Art Thompson, president of Sage Cheshire Aerospace said, “This thing is gonna be so cool, in more ways than one.” Using a modified Porsche power plant and the newest warp-drive technology, the vehicle, code-named “Huevos,” will be able to transport a small family to the outer reaches of the galaxy in no time, with some luggage.
Rod Emory of Emory Motorsports commented, “This is a design that stems from the first outlaw ‘Special’ constructed in 1998 on the occasion of Porsche’s 50th Anniversary. We want to explore space, but we want to do it in style.”
The announcement comes at the same time that a new exhibit featuring the Red Bull Stratos capsule and space suit opens at the Smithsonian National Air and Space Museum in Washington D.C.
On April 2, 2014, a special exhibit featuring Red Bull Stratos will open to the public inside the Smithsonian National Air and Space Museum. The capsule and spacesuit will eventually be on permanent display at the Steven F. Udvar-Hazy Center.
Please support the museum and visit the exhibit. Take photos of yourself by the capsule and post them to our Facebook page.
The Red Bull Stratos installation at the National Museum of the U.S. Air Force in Dayton, OH will be available through March 16 of this year. The exhibit was launched with a presentation featuring Col. (Ret.) Joe Kittinger, Art Thompson and Jonathan Clark. We encourage interested parties to visit the display, leave comments on our facebook page and to support the good work of the museum and all of its staff and volunteers.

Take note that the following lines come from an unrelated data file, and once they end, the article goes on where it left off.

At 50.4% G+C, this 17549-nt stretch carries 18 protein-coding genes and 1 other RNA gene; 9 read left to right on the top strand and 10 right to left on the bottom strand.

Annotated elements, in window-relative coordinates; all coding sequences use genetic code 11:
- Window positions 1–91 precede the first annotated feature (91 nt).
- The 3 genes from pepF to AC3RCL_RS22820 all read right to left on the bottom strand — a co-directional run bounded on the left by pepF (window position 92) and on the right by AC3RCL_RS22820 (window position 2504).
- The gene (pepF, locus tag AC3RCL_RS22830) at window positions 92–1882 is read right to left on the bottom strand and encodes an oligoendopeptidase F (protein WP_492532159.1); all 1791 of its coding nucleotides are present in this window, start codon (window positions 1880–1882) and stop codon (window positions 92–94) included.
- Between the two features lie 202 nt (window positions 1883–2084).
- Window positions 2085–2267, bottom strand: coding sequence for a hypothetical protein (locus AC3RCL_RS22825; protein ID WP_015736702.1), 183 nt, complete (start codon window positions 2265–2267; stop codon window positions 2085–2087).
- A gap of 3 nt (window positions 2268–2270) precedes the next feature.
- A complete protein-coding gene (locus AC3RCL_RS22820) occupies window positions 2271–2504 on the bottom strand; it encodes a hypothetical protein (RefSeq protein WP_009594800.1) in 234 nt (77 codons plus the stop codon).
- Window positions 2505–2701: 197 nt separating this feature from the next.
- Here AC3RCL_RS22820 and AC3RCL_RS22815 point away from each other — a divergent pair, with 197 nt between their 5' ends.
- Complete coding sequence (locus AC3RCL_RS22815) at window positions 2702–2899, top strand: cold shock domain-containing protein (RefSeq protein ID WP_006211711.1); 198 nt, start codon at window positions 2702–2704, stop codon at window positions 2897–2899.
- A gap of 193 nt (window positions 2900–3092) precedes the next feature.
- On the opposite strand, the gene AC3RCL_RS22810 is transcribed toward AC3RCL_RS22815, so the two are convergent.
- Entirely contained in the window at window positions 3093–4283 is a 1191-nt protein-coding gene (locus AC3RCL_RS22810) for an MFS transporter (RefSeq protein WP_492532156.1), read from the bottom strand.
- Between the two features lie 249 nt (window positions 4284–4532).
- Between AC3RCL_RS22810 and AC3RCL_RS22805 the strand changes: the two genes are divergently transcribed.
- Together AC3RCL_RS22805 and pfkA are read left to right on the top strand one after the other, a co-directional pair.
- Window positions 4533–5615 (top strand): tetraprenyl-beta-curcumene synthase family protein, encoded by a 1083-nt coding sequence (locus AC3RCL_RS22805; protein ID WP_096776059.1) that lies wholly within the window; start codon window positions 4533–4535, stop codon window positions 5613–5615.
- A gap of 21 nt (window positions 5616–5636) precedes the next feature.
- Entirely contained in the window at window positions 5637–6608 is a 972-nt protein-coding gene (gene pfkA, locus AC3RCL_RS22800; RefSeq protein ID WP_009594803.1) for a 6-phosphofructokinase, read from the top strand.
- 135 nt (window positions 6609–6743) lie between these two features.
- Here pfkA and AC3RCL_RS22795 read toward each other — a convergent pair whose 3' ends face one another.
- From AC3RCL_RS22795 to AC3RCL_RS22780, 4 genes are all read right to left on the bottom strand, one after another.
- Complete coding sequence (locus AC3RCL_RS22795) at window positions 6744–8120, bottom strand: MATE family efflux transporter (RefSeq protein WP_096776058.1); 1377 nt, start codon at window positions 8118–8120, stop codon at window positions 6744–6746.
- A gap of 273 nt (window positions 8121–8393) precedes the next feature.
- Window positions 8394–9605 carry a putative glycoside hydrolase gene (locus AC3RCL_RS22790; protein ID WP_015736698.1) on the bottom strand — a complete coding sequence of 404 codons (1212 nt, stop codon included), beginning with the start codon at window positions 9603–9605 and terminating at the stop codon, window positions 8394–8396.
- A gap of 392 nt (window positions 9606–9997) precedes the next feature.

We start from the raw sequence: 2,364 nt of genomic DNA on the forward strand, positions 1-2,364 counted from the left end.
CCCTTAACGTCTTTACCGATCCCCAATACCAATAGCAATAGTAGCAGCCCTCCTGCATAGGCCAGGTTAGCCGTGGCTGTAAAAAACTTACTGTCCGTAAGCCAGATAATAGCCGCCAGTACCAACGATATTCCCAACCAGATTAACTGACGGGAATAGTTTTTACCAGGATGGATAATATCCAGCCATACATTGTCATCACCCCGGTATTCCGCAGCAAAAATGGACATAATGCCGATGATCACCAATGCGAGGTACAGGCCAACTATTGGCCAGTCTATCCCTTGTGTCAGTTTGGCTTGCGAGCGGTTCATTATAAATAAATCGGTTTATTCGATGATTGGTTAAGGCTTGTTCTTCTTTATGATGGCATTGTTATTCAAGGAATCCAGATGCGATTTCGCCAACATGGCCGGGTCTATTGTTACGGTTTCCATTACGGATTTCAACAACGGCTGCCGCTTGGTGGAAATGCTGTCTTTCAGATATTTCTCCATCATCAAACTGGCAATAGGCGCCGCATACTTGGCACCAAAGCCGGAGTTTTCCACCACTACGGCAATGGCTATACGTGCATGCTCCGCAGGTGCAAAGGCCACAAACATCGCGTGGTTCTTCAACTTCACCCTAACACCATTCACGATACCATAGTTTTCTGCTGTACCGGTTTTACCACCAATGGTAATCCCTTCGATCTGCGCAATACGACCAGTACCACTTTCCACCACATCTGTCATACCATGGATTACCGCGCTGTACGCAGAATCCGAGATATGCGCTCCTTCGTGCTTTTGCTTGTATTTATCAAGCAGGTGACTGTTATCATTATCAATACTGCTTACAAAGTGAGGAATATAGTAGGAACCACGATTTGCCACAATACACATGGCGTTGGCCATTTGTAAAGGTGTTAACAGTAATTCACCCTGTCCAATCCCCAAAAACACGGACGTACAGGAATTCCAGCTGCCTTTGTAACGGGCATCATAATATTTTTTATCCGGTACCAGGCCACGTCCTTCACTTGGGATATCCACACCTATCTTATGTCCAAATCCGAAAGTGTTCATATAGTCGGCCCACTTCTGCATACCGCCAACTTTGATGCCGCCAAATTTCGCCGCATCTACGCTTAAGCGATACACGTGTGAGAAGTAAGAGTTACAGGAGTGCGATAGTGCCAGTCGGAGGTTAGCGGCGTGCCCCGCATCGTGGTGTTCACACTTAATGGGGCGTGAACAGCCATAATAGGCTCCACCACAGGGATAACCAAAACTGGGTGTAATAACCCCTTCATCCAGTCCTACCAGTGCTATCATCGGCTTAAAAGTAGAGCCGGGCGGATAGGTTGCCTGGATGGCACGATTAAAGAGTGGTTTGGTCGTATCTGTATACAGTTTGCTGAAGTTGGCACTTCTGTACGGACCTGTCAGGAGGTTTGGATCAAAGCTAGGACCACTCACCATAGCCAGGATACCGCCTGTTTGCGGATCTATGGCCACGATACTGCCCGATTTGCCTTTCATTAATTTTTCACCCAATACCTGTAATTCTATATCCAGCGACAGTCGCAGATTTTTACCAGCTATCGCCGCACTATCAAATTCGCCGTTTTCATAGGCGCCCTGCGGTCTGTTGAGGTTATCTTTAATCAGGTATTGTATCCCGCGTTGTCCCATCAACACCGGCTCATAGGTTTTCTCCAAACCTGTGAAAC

By Susan Richardson
On 3 October 2013, Mr. Thomas Bowen passed away following an extended battle with respiratory illness. The high altitude reconnaissance community lost a true champion and mentor. Mr. Bowen entered the U.S. Air Force on 8 August 1949 as a life support technician. His first assignment was Davis-Monthan AFB, AZ. He supported B-29 bombers, including the Enola Gay that was assigned to his squadron. He was also assigned to Mountain Home AFB, ID and Plattsburg AFB, NY, supporting B-47s and B-57s. Mr. Bowen’s first overseas assignment was with the South Korean Air Force, supporting P-51s. In 1956, he attended Pressure Suit School at Maxwell AFB, AL and disappeared into the “Black World.” His high altitude physiological support included all the early CIA pilots. In 1960, he was waiting in Norway to recover the aircraft of U-2 pilot Francis Gary Powers, who was shot down over the Soviet Union.